Churchs of Segorbe
Church of San Joaquín and Santa Ana
Solemnly blessed in 1695, the church is all that remains of the former monastery of the Order of Mercy. It features a single nave and chapels between the buttresses. This church is a prime example of Baroque exuberance in Segorbe for its rich Baroque decoration, the profusion of stucco carving, the ornamental motifs of leaves, rosettes, castles, cherubs and supporters of coat of arms, as well as the abundance and beauty of its sgrafitto. The exterior shows an interesting play of proportions and a fine facade-chapel flanked by the Bell Tower and a steep staircase that gives access to the church. Although the author is unknown, for style reasons the authorship could be attributed to Pérez Castiel and his assistants.
Church of the Franciscan Friars
Within this architectural development, the church is an outstanding example of historicist architecture of Neo-Gothic style whose splendour can still be seen during the 19th century and the early decades of the 20th century. The old Hospital and Casa de la Misericordia were built next to the church in the 18th century.
Church of Santa Maria
The parish church of Santa Maria is the only element preserved from the Dominican Friars’ old convent and school of San Pablo (17th century). Special attention should be given to the architectonic structure of the interior, with Latin cross plan, dome and galleries over the chapels, similar to those in the church of the Jesuits.
Church of San Pedro
Consecrated in 1247, it is the oldest religious building in Segorbe. The presbytery was added in the 16th century and the chapel of the Communion, in the 19th century. It hardly retains the original structure of the so-called «Reconquest churches», with barrel vaults and wooden sloping roof.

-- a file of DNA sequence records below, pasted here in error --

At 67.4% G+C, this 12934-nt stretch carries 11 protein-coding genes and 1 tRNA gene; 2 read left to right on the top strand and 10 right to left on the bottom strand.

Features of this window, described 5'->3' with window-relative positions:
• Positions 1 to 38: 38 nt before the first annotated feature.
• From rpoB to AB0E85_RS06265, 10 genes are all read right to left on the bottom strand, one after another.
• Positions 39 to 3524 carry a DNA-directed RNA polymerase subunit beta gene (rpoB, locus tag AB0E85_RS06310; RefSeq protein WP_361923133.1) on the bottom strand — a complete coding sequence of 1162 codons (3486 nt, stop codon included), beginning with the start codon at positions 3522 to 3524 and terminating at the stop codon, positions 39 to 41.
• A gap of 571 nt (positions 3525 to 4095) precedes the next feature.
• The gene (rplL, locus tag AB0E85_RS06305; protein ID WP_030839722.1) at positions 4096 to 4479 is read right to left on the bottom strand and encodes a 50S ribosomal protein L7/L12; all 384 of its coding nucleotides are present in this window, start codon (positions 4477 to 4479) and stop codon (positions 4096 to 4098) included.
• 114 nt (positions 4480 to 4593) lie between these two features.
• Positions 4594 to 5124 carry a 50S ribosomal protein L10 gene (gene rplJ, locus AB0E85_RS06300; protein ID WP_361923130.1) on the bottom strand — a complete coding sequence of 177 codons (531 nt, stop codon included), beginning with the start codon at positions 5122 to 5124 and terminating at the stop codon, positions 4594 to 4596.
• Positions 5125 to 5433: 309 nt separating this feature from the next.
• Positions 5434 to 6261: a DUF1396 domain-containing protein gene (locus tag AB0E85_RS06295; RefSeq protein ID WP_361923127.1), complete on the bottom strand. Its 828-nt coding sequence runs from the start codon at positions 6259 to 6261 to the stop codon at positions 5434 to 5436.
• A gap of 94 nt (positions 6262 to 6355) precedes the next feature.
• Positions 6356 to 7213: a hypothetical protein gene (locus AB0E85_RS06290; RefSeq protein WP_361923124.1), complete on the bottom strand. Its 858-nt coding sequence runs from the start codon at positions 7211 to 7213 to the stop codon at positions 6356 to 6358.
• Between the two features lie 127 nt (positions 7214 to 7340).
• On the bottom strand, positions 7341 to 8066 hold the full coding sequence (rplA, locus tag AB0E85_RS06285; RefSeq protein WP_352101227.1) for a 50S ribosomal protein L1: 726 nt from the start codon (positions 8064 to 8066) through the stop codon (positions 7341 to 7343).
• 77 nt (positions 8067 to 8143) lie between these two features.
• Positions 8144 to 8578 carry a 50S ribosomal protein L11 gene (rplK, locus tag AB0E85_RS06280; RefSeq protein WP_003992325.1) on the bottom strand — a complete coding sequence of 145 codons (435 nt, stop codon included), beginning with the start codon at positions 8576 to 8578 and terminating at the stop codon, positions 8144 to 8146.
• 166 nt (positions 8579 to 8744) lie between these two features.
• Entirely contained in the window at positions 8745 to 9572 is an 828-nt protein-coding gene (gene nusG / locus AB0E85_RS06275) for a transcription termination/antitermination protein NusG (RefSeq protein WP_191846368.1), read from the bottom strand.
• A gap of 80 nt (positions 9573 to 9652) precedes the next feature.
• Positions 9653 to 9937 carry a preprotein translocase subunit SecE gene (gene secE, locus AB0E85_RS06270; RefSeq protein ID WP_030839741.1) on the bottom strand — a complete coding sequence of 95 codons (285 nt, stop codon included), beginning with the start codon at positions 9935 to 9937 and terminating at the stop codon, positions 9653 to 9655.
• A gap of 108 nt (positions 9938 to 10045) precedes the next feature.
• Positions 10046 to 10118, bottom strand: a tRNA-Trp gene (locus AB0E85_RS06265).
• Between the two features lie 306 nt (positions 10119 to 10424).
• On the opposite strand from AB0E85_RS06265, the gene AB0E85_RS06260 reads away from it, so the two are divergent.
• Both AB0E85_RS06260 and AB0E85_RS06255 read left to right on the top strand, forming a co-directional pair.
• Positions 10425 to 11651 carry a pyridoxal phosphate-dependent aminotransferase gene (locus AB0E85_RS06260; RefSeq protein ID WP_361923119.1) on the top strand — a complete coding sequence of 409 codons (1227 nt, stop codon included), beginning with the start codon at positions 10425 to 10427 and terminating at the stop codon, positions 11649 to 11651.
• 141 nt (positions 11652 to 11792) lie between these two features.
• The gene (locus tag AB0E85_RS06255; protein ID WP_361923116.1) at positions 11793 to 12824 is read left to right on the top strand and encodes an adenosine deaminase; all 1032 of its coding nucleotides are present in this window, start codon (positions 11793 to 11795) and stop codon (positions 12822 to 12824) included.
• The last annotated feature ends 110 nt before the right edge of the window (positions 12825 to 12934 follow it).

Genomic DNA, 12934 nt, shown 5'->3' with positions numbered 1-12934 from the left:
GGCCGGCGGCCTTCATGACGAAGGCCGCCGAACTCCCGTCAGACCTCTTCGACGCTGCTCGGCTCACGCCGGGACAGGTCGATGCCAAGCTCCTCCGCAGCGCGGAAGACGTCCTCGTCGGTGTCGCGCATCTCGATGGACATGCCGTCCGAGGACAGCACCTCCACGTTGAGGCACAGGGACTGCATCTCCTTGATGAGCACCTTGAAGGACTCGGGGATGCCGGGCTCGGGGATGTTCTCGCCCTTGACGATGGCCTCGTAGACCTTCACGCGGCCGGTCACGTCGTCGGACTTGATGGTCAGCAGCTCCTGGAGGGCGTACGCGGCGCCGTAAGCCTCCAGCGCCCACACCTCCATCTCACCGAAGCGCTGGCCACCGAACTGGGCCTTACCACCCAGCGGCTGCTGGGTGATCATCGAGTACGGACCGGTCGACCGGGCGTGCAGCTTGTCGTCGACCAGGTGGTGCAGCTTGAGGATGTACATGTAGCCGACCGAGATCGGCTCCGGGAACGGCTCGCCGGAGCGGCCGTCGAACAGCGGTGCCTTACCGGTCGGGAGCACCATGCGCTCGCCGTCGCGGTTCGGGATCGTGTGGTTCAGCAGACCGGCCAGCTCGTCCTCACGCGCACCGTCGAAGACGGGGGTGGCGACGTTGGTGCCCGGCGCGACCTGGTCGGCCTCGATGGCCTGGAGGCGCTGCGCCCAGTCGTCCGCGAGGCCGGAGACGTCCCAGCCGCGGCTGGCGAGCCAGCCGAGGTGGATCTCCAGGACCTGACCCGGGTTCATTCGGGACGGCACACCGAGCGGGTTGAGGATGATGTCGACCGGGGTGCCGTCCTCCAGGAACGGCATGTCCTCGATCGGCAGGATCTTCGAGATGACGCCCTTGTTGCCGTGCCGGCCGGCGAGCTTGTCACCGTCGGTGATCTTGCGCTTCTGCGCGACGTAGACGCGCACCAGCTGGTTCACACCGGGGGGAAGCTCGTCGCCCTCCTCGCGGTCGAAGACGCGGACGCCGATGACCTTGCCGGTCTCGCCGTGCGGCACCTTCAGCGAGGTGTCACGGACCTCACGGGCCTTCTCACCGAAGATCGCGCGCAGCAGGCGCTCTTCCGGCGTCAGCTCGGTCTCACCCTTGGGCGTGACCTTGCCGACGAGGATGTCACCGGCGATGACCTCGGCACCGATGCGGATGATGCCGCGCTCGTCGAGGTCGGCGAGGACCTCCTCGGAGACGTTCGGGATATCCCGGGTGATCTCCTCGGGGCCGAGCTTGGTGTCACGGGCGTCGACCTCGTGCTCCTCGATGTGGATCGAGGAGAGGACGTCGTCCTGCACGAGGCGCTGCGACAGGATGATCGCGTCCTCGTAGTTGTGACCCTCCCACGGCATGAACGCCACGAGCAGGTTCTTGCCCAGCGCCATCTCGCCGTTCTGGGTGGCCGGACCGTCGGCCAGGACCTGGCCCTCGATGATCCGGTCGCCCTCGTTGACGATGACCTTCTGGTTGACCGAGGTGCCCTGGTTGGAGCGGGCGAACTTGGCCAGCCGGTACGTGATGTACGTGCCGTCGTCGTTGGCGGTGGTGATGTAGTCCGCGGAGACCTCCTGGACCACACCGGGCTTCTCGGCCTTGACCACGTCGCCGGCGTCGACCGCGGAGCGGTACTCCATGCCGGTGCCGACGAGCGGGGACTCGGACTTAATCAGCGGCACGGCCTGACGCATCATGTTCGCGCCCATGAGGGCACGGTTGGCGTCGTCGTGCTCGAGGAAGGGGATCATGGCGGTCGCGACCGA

These 17th century buildings used to belong to the Order of the Jesuits until they were suppressed from Spain in 1771. School and residence are divided into a two double-wing area which overlooks the gardens. The axis is marked by a grand staircase crowned by a dome. Between it and the main facade, a double cloister and the church can be seen. This church is still remarkable, with a Latin cross plan, one nave and a platform over the chapels. The ensemble is dominated by a great dome, with its own light on the drum, and plenty of Baroque carving and sgrafitto.
The main facade matches the irregular street which emerged outside the town walls. The church front and the door to the street are outstanding in their sobriety. The linteled doorway is flanked by Corinthian columns, and an attic frames the great balcony.
Church of San Martín
Built in the 17th century, the church is part of the monastery of the Augustinian nuns established by the Bishop Ginés de Casanova. The church outstands for its sober beauty, a clear example of pre-Baroque classicism. This church has retained its altars on golden wooden carvings, as well as many of its paintings: works of Ribalta, Castañeda, Huerta, Bayuco and other Valencians of the 17th century amongst them. Visitors can also admire the old Gothic altarpiece of the nunnery dedicated to Saint Martin, by Jacomart-Rexach.